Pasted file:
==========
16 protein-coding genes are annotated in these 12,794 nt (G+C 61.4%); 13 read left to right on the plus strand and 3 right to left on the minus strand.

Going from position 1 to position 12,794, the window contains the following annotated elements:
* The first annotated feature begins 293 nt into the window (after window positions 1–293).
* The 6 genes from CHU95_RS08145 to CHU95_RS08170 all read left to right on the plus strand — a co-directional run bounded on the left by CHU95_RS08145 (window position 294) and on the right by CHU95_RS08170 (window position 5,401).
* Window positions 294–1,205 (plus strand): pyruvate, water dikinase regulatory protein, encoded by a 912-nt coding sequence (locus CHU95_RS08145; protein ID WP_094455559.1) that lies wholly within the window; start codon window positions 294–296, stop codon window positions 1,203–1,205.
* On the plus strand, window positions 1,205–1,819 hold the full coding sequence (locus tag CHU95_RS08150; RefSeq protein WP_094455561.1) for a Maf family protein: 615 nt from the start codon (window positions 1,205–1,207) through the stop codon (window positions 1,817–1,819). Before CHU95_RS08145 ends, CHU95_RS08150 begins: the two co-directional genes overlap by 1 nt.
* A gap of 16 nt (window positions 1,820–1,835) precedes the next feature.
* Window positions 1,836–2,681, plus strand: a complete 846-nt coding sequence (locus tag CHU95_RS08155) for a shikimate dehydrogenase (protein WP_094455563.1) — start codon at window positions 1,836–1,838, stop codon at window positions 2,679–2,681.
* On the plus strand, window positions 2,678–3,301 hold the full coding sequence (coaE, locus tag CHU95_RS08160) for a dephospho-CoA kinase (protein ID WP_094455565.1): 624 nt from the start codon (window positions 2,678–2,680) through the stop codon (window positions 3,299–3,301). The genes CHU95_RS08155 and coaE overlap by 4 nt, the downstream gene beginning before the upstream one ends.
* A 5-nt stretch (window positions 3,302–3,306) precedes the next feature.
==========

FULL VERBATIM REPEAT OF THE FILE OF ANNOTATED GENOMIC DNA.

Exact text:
16 protein-coding genes are annotated in these 12,794 nt (G+C 61.4%); 13 read left to right on the plus strand and 3 right to left on the minus strand.

Going from position 1 to position 12,794, the window contains the following annotated elements:
* The first annotated feature begins 293 nt into the window (after window positions 1–293).
* The 6 genes from CHU95_RS08145 to CHU95_RS08170 all read left to right on the plus strand — a co-directional run bounded on the left by CHU95_RS08145 (window position 294) and on the right by CHU95_RS08170 (window position 5,401).
* Window positions 294–1,205 (plus strand): pyruvate, water dikinase regulatory protein, encoded by a 912-nt coding sequence (locus CHU95_RS08145; protein ID WP_094455559.1) that lies wholly within the window; start codon window positions 294–296, stop codon window positions 1,203–1,205.
* On the plus strand, window positions 1,205–1,819 hold the full coding sequence (locus tag CHU95_RS08150; RefSeq protein WP_094455561.1) for a Maf family protein: 615 nt from the start codon (window positions 1,205–1,207) through the stop codon (window positions 1,817–1,819). Before CHU95_RS08145 ends, CHU95_RS08150 begins: the two co-directional genes overlap by 1 nt.
* A gap of 16 nt (window positions 1,820–1,835) precedes the next feature.
* Window positions 1,836–2,681, plus strand: a complete 846-nt coding sequence (locus tag CHU95_RS08155) for a shikimate dehydrogenase (protein WP_094455563.1) — start codon at window positions 1,836–1,838, stop codon at window positions 2,679–2,681.
* On the plus strand, window positions 2,678–3,301 hold the full coding sequence (coaE, locus tag CHU95_RS08160) for a dephospho-CoA kinase (protein ID WP_094455565.1): 624 nt from the start codon (window positions 2,678–2,680) through the stop codon (window positions 3,299–3,301). The genes CHU95_RS08155 and coaE overlap by 4 nt, the downstream gene beginning before the upstream one ends.
* A 5-nt stretch (window positions 3,302–3,306) precedes the next feature.